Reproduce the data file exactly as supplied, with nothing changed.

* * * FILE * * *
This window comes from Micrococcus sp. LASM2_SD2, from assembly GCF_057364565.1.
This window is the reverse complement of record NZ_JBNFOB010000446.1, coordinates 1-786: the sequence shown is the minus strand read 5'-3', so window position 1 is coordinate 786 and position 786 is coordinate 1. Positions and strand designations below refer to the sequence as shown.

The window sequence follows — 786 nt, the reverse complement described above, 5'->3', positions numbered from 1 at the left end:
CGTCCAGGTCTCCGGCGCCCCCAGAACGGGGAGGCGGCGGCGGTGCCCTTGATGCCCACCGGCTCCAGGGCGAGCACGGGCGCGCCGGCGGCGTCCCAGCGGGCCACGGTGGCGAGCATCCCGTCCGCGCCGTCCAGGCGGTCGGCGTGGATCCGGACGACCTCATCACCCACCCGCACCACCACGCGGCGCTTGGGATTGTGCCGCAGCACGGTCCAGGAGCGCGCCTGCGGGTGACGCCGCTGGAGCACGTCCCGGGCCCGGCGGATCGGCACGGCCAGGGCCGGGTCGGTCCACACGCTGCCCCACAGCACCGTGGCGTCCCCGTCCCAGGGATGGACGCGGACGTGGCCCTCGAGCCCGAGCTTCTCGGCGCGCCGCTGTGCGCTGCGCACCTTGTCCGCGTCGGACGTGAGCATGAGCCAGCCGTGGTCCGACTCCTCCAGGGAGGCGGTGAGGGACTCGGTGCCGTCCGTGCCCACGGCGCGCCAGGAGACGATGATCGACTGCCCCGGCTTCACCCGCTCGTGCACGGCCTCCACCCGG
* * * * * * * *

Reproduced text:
This window comes from Micrococcus sp. LASM2_SD2, from assembly GCF_057364565.1.
This window is the reverse complement of record NZ_JBNFOB010000446.1, coordinates 1-786: the sequence shown is the minus strand read 5'-3', so window position 1 is coordinate 786 and position 786 is coordinate 1. Positions and strand designations below refer to the sequence as shown.

The window sequence follows — 786 nt, the reverse complement described above, 5'->3', positions numbered from 1 at the left end:
CGTCCAGGTCTCCGGCGCCCCCAGAACGGGGAGGCGGCGGCGGTGCCCTTGATGCCCACCGGCTCCAGGGCGAGCACGGGCGCGCCGGCGGCGTCCCAGCGGGCCACGGTGGCGAGCATCCCGTCCGCGCCGTCCAGGCGGTCGGCGTGGATCCGGACGACCTCATCACCCACCCGCACCACCACGCGGCGCTTGGGATTGTGCCGCAGCACGGTCCAGGAGCGCGCCTGCGGGTGACGCCGCTGGAGCACGTCCCGGGCCCGGCGGATCGGCACGGCCAGGGCCGGGTCGGTCCACACGCTGCCCCACAGCACCGTGGCGTCCCCGTCCCAGGGATGGACGCGGACGTGGCCCTCGAGCCCGAGCTTCTCGGCGCGCCGCTGTGCGCTGCGCACCTTGTCCGCGTCGGACGTGAGCATGAGCCAGCCGTGGTCCGACTCCTCCAGGGAGGCGGTGAGGGACTCGGTGCCGTCCGTGCCCACGGCGCGCCAGGAGACGATGATCGACTGCCCCGGCTTCACCCGCTCGTGCACGGCCTCCACCCGG